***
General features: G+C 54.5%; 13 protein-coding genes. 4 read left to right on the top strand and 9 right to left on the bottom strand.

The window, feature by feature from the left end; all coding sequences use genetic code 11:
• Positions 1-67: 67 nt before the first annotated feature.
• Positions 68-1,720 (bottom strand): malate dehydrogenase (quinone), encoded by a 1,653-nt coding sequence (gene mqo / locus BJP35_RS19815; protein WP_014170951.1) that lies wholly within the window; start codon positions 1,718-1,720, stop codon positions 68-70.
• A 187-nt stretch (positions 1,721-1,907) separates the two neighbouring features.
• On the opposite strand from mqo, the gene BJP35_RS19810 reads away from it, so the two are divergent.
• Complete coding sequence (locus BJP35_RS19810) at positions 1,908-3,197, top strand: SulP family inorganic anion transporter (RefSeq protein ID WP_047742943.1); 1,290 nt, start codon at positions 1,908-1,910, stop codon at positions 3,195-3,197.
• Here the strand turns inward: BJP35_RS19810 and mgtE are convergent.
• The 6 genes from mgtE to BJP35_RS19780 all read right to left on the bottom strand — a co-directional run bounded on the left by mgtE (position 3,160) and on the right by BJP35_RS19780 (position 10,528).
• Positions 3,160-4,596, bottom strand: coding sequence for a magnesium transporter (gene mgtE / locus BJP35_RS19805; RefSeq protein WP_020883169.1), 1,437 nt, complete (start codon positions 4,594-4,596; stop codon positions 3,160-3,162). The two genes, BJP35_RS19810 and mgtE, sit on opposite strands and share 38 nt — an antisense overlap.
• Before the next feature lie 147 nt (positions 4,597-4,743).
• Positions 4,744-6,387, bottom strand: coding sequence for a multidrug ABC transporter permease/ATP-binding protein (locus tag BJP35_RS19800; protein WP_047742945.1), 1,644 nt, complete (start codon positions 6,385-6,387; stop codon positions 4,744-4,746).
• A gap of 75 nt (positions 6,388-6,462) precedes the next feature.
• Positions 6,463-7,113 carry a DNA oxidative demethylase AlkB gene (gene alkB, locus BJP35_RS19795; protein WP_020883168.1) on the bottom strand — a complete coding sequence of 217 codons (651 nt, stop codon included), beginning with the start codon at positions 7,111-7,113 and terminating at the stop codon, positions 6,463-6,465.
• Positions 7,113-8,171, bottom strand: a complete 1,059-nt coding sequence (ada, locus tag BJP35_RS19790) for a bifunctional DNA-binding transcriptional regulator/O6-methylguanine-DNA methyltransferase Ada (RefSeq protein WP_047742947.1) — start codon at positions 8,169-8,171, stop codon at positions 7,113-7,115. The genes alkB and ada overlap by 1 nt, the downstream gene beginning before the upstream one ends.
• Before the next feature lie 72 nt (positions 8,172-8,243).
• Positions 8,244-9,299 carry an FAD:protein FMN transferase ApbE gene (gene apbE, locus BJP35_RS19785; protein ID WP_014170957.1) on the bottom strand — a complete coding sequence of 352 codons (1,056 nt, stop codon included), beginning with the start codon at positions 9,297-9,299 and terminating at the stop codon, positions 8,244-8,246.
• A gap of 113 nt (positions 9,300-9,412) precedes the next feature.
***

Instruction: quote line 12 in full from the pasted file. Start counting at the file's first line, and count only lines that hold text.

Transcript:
• Positions 4,744-6,387, bottom strand: coding sequence for a multidrug ABC transporter permease/ATP-binding protein (locus tag BJP35_RS19800; protein WP_047742945.1), 1,644 nt, complete (start codon positions 6,385-6,387; stop codon positions 4,744-4,746).